What should financial services do? And how should they look like going forward as they try to serve more people?
Some presenters are the recent Money20/20 conference offered possible answers to those questions. In short: They’ll look very different from what we’re accustomed to in the United States and other developed countries, as Wired reported last week.
Several sessions at Money20/20—the world’s largest FinTech conference, held annually in Las Vegas—focused on how financial technology (FinTech) companies can expand their services in developing markets. While there was no one-size-fits-all solution, a common theme was technology substitution, which in turns enables leapfrogging from one generation of technology to the next.
Much like cell phones allowed many people in developing countries who hadn’t previously had land lines to become connected to the world, FinTech can help unbanked, or underbanked, populations access financial services in ways that look nothing like your neighborhood bank branch.
Moreover, greater need can spur faster adoption of new technologies. As Sergio Almaguer, CEO and cofounder of Yaydoo, a Mexico City-based B2B payments company, told Wired’s Helen Li, in developing markets, “Everything has to be built from scratch, and there is a high need for very simple tools.” Furthermore, Li reports:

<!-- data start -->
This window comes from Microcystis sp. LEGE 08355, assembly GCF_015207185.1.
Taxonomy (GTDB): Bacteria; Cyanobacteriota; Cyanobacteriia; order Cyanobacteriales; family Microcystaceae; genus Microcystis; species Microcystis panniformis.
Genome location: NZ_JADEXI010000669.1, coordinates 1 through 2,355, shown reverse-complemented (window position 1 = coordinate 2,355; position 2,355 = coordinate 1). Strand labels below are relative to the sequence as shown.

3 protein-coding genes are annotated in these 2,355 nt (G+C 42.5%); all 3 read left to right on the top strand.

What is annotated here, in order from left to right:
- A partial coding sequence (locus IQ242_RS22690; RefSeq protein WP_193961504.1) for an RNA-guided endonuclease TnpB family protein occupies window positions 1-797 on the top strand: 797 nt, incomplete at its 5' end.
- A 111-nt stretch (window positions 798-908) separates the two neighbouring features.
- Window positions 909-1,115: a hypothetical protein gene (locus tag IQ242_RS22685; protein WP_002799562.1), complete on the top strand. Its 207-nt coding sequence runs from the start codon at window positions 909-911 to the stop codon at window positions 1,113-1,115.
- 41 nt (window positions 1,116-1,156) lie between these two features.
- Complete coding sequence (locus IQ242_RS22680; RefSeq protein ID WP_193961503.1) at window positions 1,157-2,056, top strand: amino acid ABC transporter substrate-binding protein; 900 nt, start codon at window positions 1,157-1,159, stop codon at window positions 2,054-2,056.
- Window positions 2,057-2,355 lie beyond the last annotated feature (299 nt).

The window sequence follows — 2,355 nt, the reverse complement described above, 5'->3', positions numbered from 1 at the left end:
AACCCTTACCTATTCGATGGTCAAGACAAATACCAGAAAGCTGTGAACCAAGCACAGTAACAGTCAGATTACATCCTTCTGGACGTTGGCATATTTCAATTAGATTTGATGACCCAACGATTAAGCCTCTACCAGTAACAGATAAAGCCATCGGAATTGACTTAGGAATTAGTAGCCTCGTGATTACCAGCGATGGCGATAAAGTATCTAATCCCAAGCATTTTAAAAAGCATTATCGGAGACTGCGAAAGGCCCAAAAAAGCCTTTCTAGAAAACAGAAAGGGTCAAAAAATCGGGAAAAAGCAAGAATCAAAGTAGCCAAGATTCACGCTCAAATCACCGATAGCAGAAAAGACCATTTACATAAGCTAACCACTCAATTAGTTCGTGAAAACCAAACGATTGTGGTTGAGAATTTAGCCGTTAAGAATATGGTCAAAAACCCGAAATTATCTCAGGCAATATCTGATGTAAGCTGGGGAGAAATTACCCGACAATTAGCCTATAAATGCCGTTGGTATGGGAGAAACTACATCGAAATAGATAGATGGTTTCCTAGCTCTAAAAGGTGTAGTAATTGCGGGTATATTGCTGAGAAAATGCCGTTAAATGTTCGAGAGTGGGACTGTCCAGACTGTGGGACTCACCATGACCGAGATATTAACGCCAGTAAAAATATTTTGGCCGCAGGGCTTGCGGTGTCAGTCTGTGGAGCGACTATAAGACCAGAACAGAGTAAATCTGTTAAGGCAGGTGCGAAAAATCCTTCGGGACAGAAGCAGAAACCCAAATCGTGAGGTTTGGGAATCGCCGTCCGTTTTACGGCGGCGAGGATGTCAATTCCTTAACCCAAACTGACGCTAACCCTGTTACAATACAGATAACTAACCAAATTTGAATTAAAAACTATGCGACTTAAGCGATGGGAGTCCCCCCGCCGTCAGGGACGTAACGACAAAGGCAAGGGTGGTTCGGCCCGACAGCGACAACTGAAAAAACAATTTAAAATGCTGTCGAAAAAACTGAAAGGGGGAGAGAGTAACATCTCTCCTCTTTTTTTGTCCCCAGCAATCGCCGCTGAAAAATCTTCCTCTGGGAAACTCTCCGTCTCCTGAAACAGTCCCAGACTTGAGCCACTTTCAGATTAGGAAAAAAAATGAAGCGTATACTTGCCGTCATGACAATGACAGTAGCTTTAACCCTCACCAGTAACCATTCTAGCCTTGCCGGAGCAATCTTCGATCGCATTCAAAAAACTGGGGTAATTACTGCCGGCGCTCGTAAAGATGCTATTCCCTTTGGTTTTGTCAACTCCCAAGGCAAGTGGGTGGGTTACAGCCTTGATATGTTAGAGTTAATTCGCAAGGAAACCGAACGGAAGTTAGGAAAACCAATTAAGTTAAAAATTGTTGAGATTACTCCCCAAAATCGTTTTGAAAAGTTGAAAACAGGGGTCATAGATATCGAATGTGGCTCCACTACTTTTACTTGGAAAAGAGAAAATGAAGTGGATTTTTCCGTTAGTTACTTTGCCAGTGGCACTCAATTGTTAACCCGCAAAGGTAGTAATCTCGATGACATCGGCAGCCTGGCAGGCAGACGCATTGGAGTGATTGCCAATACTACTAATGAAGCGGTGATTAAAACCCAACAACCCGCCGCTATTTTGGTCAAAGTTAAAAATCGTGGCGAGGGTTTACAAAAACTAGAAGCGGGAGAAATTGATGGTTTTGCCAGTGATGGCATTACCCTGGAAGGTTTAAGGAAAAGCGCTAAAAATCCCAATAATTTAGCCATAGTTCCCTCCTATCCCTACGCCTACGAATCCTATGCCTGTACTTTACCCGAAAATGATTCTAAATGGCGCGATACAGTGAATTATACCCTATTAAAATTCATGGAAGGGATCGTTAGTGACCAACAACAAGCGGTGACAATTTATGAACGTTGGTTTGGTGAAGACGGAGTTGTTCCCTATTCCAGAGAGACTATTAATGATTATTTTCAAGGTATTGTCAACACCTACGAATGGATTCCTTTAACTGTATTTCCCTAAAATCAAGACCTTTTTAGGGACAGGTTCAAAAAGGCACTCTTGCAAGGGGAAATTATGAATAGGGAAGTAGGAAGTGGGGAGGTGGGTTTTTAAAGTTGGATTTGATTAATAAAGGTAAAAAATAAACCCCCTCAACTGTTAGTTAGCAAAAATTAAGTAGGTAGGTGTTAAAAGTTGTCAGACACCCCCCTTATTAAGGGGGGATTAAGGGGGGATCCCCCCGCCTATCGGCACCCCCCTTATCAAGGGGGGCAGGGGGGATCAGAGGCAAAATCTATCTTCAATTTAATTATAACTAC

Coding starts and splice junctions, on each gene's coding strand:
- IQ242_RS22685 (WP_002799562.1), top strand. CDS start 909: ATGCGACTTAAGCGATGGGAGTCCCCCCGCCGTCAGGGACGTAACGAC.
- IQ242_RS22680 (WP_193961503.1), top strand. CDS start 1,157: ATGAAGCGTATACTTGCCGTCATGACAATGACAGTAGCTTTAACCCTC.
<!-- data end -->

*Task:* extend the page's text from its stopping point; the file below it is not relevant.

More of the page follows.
“When you have something that is, let’s say bad, but not extremely bad, you lose this urge or this need to innovate,” adds Almaguer. He described this phenomenon where in developed markets, things already “kind of work”—innovation would just be two or three steps forward on top of an established system or service. But startups in emerging markets have to start from scratch or create new infrastructure. Almaguer explains that startups also then have to either contend with or seek support through legal changes by governments eager to modernize. “In the end, the innovators will react to those changes. Without even realizing, what they create is a place better than maybe anywhere else in the world.”
That kind of technological leapfrogging also has implications for antitrust policy, especially when it comes to defining the boundaries of a specific market. For example, in several countries in East Africa, the mobile banking company M-Pesa allows anyone with a cell phone to open accounts and make electronic payments, no bank account needed—in direct competition with banks.
In developed countries, mobile payments have taken on other forms, such as through the app Venmo and electronic platforms like E-Trade Financial. Yet, in the United States and European Union, antitrust authorities have yet to show any inclination to account for the presence of those alternatives when considering whether to approve bank mergers. Their corporate structures and business models may be completely different, but the services they offer substitute well for one another.
(Thanks to John Berlau and Ryan Young for their input for this post.)
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For more on antitrust see here.